Christchurch ratepayers face lower rates than planned, but a bid for no rates increase failed.
Christchurch City Council had planned to increase rates by an average of 4.65 percent, but revised its draft annual plan for 2020-21 so the average rates increase is 3.5 percent, said mayor Lianne Dalziel.
The average residential rate rise is 2.23 per cent, meaning $62.05 more a year for an average house with a value of $508,608.
"The first 2020-21 budget approved in February proposed a 4.65 percent average rates increase which we put out for submissions at the beginning of March. Today's meeting acknowledges that the situation has changed dramatically," Dalziel said."
Six councillors - James Gough, Sam MacDonald, Catherine Chu, Phil Mauger, Aaron Keown and James Daniels - voted against the rates rise in the hope of having no increase.
In March, the six councillors called for a 12 month freeze on rates increases to minimise the burden on ratepayers during the challenging economic climate from Covid-19.
"We have been out-voted on a borrowed budget; instead we have a plan which proposes close to $100 million of additional capital projects that council management themselves identified as not a top priority for this coming fiscal year" said councillor Gough.
This view was shared by councillor Chu.
"The most effective way to help our residents right now would be to not charge them more," said Chu.
But Dalziel defended the rise.
"We're expecting a $33.3 million deficit to the end of this financial year as a result of lost revenue and dividends," Dalziel said.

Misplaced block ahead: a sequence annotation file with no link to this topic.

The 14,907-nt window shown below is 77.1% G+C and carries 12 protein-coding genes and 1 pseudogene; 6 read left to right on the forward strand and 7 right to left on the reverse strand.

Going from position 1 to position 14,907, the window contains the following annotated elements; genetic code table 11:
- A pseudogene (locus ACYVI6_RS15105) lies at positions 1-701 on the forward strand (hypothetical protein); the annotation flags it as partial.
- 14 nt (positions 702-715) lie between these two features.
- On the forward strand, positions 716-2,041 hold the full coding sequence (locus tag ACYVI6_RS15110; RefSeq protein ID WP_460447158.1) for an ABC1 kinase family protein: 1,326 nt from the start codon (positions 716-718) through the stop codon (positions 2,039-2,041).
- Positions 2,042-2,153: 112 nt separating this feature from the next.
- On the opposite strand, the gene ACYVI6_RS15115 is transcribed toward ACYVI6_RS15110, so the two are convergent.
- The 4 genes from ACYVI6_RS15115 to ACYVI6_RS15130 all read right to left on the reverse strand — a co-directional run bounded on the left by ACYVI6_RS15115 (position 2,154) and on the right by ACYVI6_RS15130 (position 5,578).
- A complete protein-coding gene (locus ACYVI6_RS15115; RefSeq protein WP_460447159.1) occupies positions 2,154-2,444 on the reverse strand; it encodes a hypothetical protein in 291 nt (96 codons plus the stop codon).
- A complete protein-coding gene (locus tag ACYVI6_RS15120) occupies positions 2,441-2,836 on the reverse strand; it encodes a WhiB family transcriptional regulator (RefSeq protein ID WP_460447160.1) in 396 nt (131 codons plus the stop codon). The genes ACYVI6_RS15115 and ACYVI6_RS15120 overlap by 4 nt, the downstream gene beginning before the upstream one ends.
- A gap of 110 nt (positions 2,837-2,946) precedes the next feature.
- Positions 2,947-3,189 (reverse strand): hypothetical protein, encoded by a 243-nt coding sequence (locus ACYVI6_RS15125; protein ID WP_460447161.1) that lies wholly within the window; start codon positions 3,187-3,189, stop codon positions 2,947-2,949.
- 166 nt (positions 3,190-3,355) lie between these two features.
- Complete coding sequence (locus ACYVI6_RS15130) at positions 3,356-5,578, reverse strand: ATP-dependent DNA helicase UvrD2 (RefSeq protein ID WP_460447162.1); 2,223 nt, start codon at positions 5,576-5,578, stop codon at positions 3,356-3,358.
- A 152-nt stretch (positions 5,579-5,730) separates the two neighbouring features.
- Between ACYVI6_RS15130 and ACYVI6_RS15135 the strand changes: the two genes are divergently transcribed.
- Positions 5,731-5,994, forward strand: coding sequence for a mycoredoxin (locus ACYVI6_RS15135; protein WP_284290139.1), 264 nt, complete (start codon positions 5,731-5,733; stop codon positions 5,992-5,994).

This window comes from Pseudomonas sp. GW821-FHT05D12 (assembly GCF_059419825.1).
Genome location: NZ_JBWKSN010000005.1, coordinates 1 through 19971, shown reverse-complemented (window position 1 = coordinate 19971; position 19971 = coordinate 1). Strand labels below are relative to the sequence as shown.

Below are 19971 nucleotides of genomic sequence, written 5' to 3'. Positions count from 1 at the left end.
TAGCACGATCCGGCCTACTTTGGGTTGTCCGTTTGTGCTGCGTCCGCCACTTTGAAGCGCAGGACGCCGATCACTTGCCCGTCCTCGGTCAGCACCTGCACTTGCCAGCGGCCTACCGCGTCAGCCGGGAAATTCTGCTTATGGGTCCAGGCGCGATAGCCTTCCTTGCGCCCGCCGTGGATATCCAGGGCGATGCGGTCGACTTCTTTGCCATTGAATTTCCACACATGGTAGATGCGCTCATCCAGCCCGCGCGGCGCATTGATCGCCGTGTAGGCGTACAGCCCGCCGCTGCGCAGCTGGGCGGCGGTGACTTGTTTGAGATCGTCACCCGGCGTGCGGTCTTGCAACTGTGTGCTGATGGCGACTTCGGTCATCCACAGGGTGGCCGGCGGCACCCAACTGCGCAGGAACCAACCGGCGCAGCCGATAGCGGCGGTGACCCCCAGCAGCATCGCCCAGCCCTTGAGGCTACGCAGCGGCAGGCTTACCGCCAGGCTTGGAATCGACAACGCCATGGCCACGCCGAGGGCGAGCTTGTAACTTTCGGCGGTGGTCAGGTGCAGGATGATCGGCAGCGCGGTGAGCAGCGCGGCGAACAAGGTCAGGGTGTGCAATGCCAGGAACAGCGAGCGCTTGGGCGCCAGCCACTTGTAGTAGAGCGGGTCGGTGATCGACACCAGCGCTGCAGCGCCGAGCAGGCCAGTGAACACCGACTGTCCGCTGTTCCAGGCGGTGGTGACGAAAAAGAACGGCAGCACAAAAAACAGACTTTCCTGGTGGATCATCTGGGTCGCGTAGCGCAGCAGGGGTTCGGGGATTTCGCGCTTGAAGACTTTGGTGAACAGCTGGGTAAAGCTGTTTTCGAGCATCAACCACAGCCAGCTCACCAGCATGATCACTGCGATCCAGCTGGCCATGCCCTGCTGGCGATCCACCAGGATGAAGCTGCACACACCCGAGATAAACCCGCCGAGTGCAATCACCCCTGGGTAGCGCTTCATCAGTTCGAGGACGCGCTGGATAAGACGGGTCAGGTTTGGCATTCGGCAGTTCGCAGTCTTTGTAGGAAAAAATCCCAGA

"The expected impact from Covid-19 is a $50.5 million deficit for 2020 to 21. If that was simply absorbed into rates, it would have represented a 20 to 23 percent rates increase over 2020 to 21, which would have been untenable."
The draft annual plan for 2020 to 21 proposes capping capital spending at $400m, reducing the council's running costs by $23m, and increasing borrowing by $102m (includes $80m for 2020-21 and $22m for 2021-22). A total of $118m is set aside for 2020 to 21 for the Metro Sports Facility and Canterbury Multi-Use Arena.
Other changes include:
- Allowing the use of weed killers containing glyphosate in places where there is no direct contact with people (saving of $3.5m)
- Reducing grants to ChristchurchNZ and Heritage (saving of $3.3m)
- Reducing salary and wages by not filling vacancies (saving of $3.3m)
- Reducing external consulting budgets (saving of $3.3m)
- Reducing maintenance to essential work only (saving of $2.6m)
- Stopping funding to Regenerate Christchurch (saving of $1m)
- Additional revenue from charging for excess water use by the top 20 percent of residential customers ($2m). About 20 percent of residential households use more than 50 percent of water supplied.
The revised plan will be open for public feedback from 12 June to 29 June and will be adopted by councillors by the end of July.